(Trinidad Guardian) Food Production Minister Vasant Bharath says adopting a “Buy Local” approach will significantly reduce the T&T food import bill currently put at TT$4 billion. He said if T&T was to properly develop its local agricultural sector it could export food to Caricom countries—whose food import bill stands at US$4 billion per annum. Interviewed recently, Bharath said: “We spend about $4 billion on food imports. It is one of the reasons we launched ‘Put T&T On Your Table’. It is essentially about getting more consumers to purchase locally grown fruits and vegetables.”
Bharath added: “The governor of the Central Bank (Ewart Williams) has stated inflation has been at its lowest for the last 40 years. Food prices have fallen over the last six months. “That’s another reason why we are encouraging farmers to grow local.” Apart from farmers cultivating crops on small acreages, Bharath boasted about the thrust to mega farms. Earlier this month they launched another one of their large farms. Bharath said: “In July, we launched the first which was supposed to be in sweet corn and hot peppers. In August, we saw the resuscitation of the rice industry. We have dedicated 100 acres to rice farmers. Up ’till 50 years ago, we produced a lot of rice.”
The international climate paints a horrible picture in places like war-torn Somalia. Josette Sheeran of the World Food Programme warns that two million people could die because Islamic militants known as Al-Shabab are preventing the distribution of emergency food supplies to the famine-stricken south of the country. At home, Bharath said, a boost to the agricultural sector is mandatory since the majority of foreign countries which export goods to T&T have been subject to the vagaries of climate change, various forms of land use rather than agriculture and a burgeoning middle class.
He said: “Factors like these are curtailing the exports of these foods. It is incumbent on us as a Government to ensure we have food security. “Today, we are producing less than 5 per cent. We could start substituting. There are more things we could grow locally an better our economy.”
Patting himself on the back, Bharath said: “Only today, the flagship outlets (selling sweet potato fries) raised it from six to nine outlets. We have seen a significant take up on the product.” Consumers can now enjoy a local menu of sweet potato fries from the popular fast food restaurant KFC. In addition to potato fries, KFC will now be serving sweet potato fries in four of its outlets from today, but the locally grown sweet potato would be accessible in other outlets on a phased basis.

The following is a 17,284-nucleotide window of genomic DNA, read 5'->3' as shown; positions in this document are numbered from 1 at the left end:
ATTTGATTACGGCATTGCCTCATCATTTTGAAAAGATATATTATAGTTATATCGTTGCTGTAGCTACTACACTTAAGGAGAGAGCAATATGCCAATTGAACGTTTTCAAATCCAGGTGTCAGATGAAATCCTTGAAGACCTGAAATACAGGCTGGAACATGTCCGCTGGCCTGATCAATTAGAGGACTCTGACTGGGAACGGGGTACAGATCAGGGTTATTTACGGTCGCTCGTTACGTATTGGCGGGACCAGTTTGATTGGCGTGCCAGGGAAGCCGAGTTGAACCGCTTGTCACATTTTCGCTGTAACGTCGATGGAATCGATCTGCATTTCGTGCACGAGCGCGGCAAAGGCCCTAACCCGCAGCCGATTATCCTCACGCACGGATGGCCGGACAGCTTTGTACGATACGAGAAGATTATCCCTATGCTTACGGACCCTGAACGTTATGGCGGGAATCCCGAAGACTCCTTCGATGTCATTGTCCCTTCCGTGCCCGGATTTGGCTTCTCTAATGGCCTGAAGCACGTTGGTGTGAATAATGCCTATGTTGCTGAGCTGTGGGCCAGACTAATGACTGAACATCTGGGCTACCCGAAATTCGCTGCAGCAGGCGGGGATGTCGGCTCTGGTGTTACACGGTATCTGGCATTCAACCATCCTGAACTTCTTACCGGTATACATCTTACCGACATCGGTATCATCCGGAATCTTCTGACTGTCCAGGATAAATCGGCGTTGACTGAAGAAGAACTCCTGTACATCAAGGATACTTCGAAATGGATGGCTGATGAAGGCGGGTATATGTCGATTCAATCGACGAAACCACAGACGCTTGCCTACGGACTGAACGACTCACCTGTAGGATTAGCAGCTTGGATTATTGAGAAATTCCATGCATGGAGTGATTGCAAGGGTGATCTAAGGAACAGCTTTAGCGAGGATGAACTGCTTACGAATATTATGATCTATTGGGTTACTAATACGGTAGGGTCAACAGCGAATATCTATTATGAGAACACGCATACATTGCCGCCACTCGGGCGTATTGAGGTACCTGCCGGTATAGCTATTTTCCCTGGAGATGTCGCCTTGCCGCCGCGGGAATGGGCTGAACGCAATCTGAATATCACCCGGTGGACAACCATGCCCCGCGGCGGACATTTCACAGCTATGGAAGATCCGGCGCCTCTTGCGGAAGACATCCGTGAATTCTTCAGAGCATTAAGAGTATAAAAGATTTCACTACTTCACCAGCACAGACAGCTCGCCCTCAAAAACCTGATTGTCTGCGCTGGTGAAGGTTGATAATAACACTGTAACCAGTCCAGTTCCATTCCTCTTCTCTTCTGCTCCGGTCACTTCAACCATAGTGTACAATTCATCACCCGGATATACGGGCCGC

On July 20, Bharath launched sweet potato fries as part of a national campaign to promote food security in T&T, at the Diplomatic Centre, St Ann’s. It cost just under $1million and was knitted to the Government’s mandate to promote buying and eating locally produced items.
Another agricultural milestone would be the distribution of “4,000 acres of land for agriculture”. Bharath said: “It is the largest ever in the history of T&T. That would open up the window for the production of local food. Promoting Buy Local goes hand in hand with the distribution of land.” Touching on the perennial flooding problem, Bharath said: “There has been no significant amount of compensation because there has been little flooding.”
Bharath said one of the most important interventions is serving more local foods from the cornucopia of fruits and vegetables. He cited the example of the School Feeding Programme. Bharath said: “We serve about 150,000 meals per day. I have asked the local stakeholders to ensure there is more local content.”
He said he had approached Cabinet colleagues like National Security Minister John Sandy to ensure prisoners are fed local produce culled from local farms. At the Food Production Minis-try’s base, Bharath said they had taken a decision to ensure indigenous foods like fruits and vegetables are served at functions.